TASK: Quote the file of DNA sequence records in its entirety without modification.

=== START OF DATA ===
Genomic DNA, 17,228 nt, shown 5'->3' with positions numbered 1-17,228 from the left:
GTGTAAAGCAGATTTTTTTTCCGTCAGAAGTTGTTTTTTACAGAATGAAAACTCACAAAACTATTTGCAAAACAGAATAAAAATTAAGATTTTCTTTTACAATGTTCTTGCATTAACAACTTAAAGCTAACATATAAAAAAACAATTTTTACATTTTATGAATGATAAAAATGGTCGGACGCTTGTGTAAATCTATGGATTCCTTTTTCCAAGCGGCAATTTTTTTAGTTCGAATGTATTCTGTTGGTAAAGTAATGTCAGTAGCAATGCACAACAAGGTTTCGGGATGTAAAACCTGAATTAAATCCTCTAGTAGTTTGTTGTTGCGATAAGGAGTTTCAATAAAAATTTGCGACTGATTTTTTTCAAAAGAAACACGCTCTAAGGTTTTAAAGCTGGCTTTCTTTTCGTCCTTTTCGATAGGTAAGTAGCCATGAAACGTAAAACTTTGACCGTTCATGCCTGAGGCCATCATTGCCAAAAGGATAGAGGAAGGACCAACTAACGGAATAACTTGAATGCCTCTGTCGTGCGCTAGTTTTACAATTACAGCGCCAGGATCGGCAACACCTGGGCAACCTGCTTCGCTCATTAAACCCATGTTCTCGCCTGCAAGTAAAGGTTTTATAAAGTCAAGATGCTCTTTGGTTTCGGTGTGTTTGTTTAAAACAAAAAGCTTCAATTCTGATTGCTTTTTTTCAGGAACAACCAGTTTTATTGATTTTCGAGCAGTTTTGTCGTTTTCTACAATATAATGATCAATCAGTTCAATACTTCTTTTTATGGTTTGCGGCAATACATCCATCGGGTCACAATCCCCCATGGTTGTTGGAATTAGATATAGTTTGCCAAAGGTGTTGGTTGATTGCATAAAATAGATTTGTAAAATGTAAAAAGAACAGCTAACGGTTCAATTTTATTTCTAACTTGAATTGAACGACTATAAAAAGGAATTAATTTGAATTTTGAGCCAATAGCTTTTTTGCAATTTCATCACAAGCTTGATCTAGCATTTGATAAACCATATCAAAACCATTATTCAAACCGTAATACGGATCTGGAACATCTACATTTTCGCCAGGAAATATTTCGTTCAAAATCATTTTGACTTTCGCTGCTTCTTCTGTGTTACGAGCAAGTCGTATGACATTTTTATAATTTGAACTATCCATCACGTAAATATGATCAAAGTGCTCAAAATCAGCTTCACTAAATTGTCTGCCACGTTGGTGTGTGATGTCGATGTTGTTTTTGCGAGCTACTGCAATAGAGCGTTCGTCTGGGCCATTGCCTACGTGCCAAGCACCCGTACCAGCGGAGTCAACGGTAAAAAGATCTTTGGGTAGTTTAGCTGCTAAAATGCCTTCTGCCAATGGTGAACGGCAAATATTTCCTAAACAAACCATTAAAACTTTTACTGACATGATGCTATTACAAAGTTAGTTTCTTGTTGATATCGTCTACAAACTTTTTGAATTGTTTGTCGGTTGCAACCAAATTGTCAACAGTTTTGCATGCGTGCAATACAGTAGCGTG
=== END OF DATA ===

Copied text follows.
Genomic DNA, 17,228 nt, shown 5'->3' with positions numbered 1-17,228 from the left:
GTGTAAAGCAGATTTTTTTTCCGTCAGAAGTTGTTTTTTACAGAATGAAAACTCACAAAACTATTTGCAAAACAGAATAAAAATTAAGATTTTCTTTTACAATGTTCTTGCATTAACAACTTAAAGCTAACATATAAAAAAACAATTTTTACATTTTATGAATGATAAAAATGGTCGGACGCTTGTGTAAATCTATGGATTCCTTTTTCCAAGCGGCAATTTTTTTAGTTCGAATGTATTCTGTTGGTAAAGTAATGTCAGTAGCAATGCACAACAAGGTTTCGGGATGTAAAACCTGAATTAAATCCTCTAGTAGTTTGTTGTTGCGATAAGGAGTTTCAATAAAAATTTGCGACTGATTTTTTTCAAAAGAAACACGCTCTAAGGTTTTAAAGCTGGCTTTCTTTTCGTCCTTTTCGATAGGTAAGTAGCCATGAAACGTAAAACTTTGACCGTTCATGCCTGAGGCCATCATTGCCAAAAGGATAGAGGAAGGACCAACTAACGGAATAACTTGAATGCCTCTGTCGTGCGCTAGTTTTACAATTACAGCGCCAGGATCGGCAACACCTGGGCAACCTGCTTCGCTCATTAAACCCATGTTCTCGCCTGCAAGTAAAGGTTTTATAAAGTCAAGATGCTCTTTGGTTTCGGTGTGTTTGTTTAAAACAAAAAGCTTCAATTCTGATTGCTTTTTTTCAGGAACAACCAGTTTTATTGATTTTCGAGCAGTTTTGTCGTTTTCTACAATATAATGATCAATCAGTTCAATACTTCTTTTTATGGTTTGCGGCAATACATCCATCGGGTCACAATCCCCCATGGTTGTTGGAATTAGATATAGTTTGCCAAAGGTGTTGGTTGATTGCATAAAATAGATTTGTAAAATGTAAAAAGAACAGCTAACGGTTCAATTTTATTTCTAACTTGAATTGAACGACTATAAAAAGGAATTAATTTGAATTTTGAGCCAATAGCTTTTTTGCAATTTCATCACAAGCTTGATCTAGCATTTGATAAACCATATCAAAACCATTATTCAAACCGTAATACGGATCTGGAACATCTACATTTTCGCCAGGAAATATTTCGTTCAAAATCATTTTGACTTTCGCTGCTTCTTCTGTGTTACGAGCAAGTCGTATGACATTTTTATAATTTGAACTATCCATCACGTAAATATGATCAAAGTGCTCAAAATCAGCTTCACTAAATTGTCTGCCACGTTGGTGTGTGATGTCGATGTTGTTTTTGCGAGCTACTGCAATAGAGCGTTCGTCTGGGCCATTGCCTACGTGCCAAGCACCCGTACCAGCGGAGTCAACGGTAAAAAGATCTTTGGGTAGTTTAGCTGCTAAAATGCCTTCTGCCAATGGTGAACGGCAAATATTTCCTAAACAAACCATTAAAACTTTTACTGACATGATGCTATTACAAAGTTAGTTTCTTGTTGATATCGTCTACAAACTTTTTGAATTGTTTGTCGGTTGCAACCAAATTGTCAACAGTTTTGCATGCGTGCAATACAGTAGCGTG